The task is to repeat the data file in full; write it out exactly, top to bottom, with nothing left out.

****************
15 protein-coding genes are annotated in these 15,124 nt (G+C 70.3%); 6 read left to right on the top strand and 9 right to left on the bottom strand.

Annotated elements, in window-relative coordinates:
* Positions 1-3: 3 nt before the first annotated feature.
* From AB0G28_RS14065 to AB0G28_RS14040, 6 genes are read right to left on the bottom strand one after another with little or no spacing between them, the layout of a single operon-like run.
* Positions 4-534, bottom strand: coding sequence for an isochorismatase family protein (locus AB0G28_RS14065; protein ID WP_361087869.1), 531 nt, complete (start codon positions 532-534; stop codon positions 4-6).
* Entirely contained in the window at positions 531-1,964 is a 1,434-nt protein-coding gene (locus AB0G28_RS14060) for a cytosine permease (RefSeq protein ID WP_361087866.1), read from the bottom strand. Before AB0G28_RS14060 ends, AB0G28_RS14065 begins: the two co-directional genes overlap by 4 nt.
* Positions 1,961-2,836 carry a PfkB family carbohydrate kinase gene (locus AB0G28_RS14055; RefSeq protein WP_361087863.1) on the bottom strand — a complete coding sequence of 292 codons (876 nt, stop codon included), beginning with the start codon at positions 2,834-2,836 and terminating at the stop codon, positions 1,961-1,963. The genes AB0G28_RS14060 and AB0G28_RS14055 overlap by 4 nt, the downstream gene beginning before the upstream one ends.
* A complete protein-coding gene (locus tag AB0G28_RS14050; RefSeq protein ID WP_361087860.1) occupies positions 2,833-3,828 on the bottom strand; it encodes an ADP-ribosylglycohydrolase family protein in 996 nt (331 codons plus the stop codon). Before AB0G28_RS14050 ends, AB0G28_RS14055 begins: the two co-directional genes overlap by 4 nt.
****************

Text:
15 protein-coding genes are annotated in these 15,124 nt (G+C 70.3%); 6 read left to right on the top strand and 9 right to left on the bottom strand.

Annotated elements, in window-relative coordinates:
* Positions 1-3: 3 nt before the first annotated feature.
* From AB0G28_RS14065 to AB0G28_RS14040, 6 genes are read right to left on the bottom strand one after another with little or no spacing between them, the layout of a single operon-like run.
* Positions 4-534, bottom strand: coding sequence for an isochorismatase family protein (locus AB0G28_RS14065; protein ID WP_361087869.1), 531 nt, complete (start codon positions 532-534; stop codon positions 4-6).
* Entirely contained in the window at positions 531-1,964 is a 1,434-nt protein-coding gene (locus AB0G28_RS14060) for a cytosine permease (RefSeq protein ID WP_361087866.1), read from the bottom strand. Before AB0G28_RS14060 ends, AB0G28_RS14065 begins: the two co-directional genes overlap by 4 nt.
* Positions 1,961-2,836 carry a PfkB family carbohydrate kinase gene (locus AB0G28_RS14055; RefSeq protein WP_361087863.1) on the bottom strand — a complete coding sequence of 292 codons (876 nt, stop codon included), beginning with the start codon at positions 2,834-2,836 and terminating at the stop codon, positions 1,961-1,963. The genes AB0G28_RS14060 and AB0G28_RS14055 overlap by 4 nt, the downstream gene beginning before the upstream one ends.
* A complete protein-coding gene (locus tag AB0G28_RS14050; RefSeq protein ID WP_361087860.1) occupies positions 2,833-3,828 on the bottom strand; it encodes an ADP-ribosylglycohydrolase family protein in 996 nt (331 codons plus the stop codon). Before AB0G28_RS14050 ends, AB0G28_RS14055 begins: the two co-directional genes overlap by 4 nt.